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Tencent, Roblox in strategic partnership

By He Wei in Shenzhen | China Daily | Updated: 2019-05-30 09:28
A logo of Tencent. [Photo/IC]

Internet giant Tencent Holdings Ltd said on Wednesday that it had teamed up with gaming company Roblox to set up a joint venture firm to foster the next generation of Chinese game developers and content creators by blending gaming and education.

Based in Shenzhen, the newly-established company is part of a strategic partnership between Tencent and California-headquartered Roblox to foster innovation among students and teachers who are pioneering Science, Technology, Engineering and Math (STEM) learning and education through interactive online experiences.

Such goals will initially be achieved by teaching users coding fundamentals, game design, digital citizenship and entrepreneurial skills, said Steven Ma, senior vice-president of Tencent.

"In the future, information acquisition through the internet will become the 'new norm'. It's therefore imperative that the future generation embrace such abilities as coding at an earlier age," Ma told China Daily in an interview.

"Tencent is the perfect partner for Roblox in China," Roblox founder and CEO Dave Baszucki said in a news release. "They have a deep understanding of the Chinese market and share our belief of the power of digital creation and our vision to bring the world together through play."

Under the tie-up, Roblox is primarily engaged in providing technologies while Tencent offers platforms and localization of the offerings, Ma said.

The pair will start by proffering both coding tools dedicated to Chinese youngsters and basic "tool kits" for teachers to customize their curriculum through digital means. Tencent is planning to partner with educational institutions and individual teachers to pilot such usage.

Through Roblox's entertainment-educational programs, some 90 million global users, a large proportion being kids and teens, are learning STEM skills. Roblox has recently added support for Chinese language and made its coding curriculum available for free in Chinese.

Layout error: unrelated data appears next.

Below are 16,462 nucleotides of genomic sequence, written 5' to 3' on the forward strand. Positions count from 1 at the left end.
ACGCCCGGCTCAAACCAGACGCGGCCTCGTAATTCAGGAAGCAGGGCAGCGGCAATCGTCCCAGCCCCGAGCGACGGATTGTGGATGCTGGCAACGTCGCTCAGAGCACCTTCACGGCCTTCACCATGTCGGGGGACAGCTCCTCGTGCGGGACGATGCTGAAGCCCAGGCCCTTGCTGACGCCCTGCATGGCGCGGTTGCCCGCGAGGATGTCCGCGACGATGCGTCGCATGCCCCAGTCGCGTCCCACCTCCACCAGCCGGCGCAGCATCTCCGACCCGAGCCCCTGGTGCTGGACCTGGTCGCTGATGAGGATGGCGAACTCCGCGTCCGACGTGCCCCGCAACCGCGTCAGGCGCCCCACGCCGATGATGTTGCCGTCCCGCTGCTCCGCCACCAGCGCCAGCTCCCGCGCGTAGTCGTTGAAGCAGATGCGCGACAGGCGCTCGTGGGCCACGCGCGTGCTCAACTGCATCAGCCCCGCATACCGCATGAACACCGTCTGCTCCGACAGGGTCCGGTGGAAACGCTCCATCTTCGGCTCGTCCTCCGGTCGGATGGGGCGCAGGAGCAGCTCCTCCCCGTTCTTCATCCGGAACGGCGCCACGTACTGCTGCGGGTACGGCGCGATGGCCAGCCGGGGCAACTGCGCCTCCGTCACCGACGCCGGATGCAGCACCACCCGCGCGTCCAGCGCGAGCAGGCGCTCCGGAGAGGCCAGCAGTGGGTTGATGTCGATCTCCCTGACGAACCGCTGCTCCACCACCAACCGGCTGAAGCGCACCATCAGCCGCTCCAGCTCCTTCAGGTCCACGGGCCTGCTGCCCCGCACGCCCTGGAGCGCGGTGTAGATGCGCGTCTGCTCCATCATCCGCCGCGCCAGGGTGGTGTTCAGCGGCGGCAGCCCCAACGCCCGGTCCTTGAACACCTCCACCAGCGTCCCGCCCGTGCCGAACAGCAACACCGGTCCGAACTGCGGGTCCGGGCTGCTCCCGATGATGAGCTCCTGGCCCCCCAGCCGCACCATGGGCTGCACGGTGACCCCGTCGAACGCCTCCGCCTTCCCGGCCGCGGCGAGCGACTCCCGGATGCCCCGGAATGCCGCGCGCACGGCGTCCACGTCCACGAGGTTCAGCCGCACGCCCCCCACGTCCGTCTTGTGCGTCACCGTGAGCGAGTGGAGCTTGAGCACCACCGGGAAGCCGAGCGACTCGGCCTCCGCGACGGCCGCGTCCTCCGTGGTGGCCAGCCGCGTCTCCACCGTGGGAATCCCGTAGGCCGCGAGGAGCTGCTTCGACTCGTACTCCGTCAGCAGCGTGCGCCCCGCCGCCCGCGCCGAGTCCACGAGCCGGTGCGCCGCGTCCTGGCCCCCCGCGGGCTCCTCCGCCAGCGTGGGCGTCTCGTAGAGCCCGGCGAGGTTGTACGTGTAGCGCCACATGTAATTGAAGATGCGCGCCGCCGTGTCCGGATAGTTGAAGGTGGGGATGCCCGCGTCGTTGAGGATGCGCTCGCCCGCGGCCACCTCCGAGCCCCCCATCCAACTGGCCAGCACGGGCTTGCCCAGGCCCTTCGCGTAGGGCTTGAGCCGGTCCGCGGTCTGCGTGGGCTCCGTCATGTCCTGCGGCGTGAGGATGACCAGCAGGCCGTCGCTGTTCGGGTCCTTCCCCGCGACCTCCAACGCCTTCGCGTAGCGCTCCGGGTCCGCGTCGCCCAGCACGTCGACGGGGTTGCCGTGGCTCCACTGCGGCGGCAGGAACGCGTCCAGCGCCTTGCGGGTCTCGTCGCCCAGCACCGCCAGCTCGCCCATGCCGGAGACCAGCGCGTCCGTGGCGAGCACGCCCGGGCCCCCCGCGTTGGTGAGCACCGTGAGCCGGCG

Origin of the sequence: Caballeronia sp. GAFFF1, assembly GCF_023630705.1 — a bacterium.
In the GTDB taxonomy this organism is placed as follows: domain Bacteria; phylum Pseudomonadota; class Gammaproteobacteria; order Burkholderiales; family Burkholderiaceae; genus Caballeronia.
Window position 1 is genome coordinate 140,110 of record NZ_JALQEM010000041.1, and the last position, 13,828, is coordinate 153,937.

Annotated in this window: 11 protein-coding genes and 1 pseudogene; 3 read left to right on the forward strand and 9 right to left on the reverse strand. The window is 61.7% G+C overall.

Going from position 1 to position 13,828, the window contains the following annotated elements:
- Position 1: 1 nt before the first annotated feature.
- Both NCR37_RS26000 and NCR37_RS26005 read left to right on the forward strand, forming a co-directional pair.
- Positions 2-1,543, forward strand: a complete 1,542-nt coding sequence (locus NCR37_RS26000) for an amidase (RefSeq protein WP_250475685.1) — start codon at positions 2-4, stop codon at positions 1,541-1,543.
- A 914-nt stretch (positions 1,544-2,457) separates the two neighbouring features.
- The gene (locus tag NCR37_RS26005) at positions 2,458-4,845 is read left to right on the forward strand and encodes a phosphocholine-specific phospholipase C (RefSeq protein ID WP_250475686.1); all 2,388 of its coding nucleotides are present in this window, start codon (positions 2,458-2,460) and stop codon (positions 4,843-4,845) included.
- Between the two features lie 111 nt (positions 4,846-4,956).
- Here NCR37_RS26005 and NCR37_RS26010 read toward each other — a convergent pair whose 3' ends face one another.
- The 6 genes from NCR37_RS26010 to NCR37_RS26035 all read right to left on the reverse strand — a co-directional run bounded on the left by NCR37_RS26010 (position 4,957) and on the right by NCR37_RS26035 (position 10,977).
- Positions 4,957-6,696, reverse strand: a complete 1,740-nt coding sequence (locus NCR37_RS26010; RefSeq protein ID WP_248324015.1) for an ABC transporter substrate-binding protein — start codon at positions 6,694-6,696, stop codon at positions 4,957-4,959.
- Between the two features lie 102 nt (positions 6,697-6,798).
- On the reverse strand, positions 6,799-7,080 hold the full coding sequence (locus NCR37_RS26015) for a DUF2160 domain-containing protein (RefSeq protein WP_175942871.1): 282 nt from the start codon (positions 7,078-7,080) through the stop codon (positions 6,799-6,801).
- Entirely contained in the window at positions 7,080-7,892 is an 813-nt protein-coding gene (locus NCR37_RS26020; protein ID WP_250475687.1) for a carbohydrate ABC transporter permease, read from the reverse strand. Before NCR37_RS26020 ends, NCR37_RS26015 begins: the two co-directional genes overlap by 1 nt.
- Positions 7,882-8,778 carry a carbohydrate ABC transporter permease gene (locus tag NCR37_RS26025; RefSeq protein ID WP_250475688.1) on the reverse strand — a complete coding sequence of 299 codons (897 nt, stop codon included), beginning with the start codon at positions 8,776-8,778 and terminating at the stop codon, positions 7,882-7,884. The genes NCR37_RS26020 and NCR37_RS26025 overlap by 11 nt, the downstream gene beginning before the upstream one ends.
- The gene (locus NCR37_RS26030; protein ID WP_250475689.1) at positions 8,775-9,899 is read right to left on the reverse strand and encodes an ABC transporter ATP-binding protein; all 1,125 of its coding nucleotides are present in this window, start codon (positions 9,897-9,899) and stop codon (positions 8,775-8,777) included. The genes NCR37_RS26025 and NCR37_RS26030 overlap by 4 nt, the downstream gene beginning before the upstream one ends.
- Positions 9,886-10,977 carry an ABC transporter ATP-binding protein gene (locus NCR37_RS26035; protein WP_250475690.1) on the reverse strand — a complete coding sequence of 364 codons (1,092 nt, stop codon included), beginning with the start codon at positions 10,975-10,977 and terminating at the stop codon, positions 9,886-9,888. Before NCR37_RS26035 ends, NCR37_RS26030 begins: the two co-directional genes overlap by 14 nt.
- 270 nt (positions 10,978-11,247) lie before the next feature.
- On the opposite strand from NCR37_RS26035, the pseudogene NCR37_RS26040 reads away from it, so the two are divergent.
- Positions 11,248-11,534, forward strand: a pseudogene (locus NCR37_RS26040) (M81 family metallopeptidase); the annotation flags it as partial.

Among the first steps of a multiyear partnership, the duo also announced a scholarship fund to sponsor 15 young creators from China to attend weeklong creator camps at Stanford University this summer.

Without setting a clear timeline, Ma is expecting the program, which is not profit-driven, to draw some 40 million to 50 million users, as part of the efforts to advance science, technology and innovation capabilities of Chinese nationals.

"With the advent of artificial intelligence, robotics and new telecommunication technologies, we will see an increasingly conspicuous role of STEM subjects in advancing the nation's overall strength," he said. "It is a competition for the most cutting-edge (technologies and talents)."

He also encouraged people to take a more "inclusive" attitude toward games, which is a new form of culture and entertainment borne out of information technology advancement. "It is essential that games should be designed to be more customized to teenagers so that they can learn by playing."

"We look forward to Roblox and Tencent's continued efforts to fuel the creativity of Chinese students through local programs," said Shang Junjie, who heads the education and gaming expert committee at the China Association for Educational Technology.

Coding is critical to training the mind and teaching logic especially in the AI age. With proper guidance and customized designs, Shang believed that gaming can better motivate students to learn on a voluntary basis and enhance efficiency.

The State Council, China's cabinet, released an artificial intelligence development plan in 2017, calling on primary and middle schools to promote coding education.

With a total of 782 million yuan ($116 million) raised, coding training companies attracted 44.4 percent of total education investment deals last year, according to the Blue Paper of Education 2018.

Computing coding is set to become an elementary subject and a basic technique for the next generation. Tencent is taking a first-mover strategy in this vast yet unsaturated market with massive commercial potential in the future, said Liu Wei, an analyst with market consultancy iResearch.

"Such a move is conducive in elevating Tencent's reputation. Besides, as a company claiming over 50 percent of China's gaming market, it has every reason to invest in functional games, a large focus of which is the combination of education and games," Liu said.

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